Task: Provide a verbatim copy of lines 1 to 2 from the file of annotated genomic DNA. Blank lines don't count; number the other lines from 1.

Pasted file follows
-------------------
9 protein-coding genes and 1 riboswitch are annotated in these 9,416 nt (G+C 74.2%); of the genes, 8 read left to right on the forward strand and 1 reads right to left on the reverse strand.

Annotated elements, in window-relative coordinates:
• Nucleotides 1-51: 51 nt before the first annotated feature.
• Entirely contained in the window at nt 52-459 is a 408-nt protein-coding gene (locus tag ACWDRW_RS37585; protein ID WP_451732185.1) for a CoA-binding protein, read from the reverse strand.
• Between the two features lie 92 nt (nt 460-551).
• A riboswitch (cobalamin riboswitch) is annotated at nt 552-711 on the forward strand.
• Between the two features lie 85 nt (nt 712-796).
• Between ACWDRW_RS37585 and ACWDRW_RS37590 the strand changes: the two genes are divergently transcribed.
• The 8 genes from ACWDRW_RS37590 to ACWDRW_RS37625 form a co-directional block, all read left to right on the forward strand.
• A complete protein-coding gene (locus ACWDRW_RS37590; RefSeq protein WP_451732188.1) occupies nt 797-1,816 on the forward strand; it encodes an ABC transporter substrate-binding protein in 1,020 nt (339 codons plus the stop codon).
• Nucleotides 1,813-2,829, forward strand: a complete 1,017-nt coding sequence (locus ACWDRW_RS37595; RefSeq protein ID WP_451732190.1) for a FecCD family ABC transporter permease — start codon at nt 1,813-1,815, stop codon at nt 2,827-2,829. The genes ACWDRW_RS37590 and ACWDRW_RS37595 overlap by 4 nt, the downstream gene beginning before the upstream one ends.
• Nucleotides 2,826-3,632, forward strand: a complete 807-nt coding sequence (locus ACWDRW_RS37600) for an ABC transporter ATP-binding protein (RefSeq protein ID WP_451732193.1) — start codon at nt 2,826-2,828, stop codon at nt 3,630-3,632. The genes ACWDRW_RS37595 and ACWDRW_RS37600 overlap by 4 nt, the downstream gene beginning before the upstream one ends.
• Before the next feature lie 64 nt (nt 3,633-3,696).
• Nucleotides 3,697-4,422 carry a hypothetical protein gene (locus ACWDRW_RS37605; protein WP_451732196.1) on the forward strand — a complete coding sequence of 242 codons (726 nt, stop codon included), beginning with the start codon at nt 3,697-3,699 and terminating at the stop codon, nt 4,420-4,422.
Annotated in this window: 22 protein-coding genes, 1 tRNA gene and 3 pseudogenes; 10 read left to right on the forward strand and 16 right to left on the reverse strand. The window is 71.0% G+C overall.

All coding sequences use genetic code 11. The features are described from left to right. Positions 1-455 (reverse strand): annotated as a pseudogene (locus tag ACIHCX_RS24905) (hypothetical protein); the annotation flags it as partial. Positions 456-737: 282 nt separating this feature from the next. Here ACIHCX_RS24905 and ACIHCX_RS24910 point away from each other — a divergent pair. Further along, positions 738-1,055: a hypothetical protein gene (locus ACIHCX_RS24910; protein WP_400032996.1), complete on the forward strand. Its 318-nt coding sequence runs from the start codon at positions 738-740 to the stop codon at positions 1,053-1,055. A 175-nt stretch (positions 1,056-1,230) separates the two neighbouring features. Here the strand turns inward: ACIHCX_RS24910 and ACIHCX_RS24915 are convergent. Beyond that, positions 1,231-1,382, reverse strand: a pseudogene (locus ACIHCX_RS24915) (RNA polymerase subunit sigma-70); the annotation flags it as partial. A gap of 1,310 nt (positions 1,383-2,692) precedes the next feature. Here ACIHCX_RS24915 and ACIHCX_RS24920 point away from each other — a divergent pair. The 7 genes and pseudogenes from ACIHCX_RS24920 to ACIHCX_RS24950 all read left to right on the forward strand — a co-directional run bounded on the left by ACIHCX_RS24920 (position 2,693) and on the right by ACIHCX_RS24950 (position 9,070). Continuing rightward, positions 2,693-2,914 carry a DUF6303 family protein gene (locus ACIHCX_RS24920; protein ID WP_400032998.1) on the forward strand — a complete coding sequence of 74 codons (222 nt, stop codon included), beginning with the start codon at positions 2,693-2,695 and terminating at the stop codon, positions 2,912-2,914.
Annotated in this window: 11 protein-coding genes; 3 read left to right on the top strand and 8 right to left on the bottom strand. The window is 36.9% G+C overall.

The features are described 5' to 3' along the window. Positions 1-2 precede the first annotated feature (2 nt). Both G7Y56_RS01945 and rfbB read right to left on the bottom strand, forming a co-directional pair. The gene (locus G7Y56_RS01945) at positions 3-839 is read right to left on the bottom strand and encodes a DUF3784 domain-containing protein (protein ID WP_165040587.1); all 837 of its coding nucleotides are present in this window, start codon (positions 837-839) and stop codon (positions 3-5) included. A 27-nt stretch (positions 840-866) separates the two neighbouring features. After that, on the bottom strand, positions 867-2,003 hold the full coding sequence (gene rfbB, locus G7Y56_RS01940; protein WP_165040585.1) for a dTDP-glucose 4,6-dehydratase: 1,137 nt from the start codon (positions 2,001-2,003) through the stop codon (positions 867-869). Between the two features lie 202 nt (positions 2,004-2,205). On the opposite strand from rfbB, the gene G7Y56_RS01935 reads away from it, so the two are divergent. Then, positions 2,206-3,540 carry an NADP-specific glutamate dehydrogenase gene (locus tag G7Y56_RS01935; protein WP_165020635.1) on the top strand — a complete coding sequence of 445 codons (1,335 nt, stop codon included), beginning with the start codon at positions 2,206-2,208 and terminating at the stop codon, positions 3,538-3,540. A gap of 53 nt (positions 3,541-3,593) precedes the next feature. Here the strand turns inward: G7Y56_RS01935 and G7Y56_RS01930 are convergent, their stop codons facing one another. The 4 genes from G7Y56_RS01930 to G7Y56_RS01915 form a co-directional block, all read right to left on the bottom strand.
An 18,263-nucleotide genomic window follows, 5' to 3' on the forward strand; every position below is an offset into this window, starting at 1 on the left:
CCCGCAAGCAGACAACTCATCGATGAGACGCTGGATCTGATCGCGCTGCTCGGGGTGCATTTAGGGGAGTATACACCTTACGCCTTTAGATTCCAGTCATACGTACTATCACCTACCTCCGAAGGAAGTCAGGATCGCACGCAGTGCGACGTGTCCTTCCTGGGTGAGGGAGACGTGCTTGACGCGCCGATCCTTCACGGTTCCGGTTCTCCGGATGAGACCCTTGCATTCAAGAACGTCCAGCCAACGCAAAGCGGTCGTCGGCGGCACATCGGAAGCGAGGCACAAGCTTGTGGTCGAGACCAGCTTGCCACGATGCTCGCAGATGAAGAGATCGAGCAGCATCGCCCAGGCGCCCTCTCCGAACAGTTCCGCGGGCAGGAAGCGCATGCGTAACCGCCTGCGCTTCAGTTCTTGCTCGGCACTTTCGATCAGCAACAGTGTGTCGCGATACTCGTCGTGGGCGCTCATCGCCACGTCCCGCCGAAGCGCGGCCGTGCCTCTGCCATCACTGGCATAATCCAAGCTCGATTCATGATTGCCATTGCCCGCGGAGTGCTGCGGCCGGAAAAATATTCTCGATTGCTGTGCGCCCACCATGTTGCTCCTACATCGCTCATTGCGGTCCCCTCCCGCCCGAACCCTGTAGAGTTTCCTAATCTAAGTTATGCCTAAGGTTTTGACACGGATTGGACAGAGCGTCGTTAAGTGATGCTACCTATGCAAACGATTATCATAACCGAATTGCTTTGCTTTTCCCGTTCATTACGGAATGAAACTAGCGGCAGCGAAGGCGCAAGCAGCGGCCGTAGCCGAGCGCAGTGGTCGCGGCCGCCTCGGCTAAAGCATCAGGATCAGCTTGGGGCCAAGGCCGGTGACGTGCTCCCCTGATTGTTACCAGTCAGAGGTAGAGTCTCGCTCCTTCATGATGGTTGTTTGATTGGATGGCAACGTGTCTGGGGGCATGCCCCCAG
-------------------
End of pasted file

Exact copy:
9 protein-coding genes and 1 riboswitch are annotated in these 9,416 nt (G+C 74.2%); of the genes, 8 read left to right on the forward strand and 1 reads right to left on the reverse strand.

Annotated elements, in window-relative coordinates: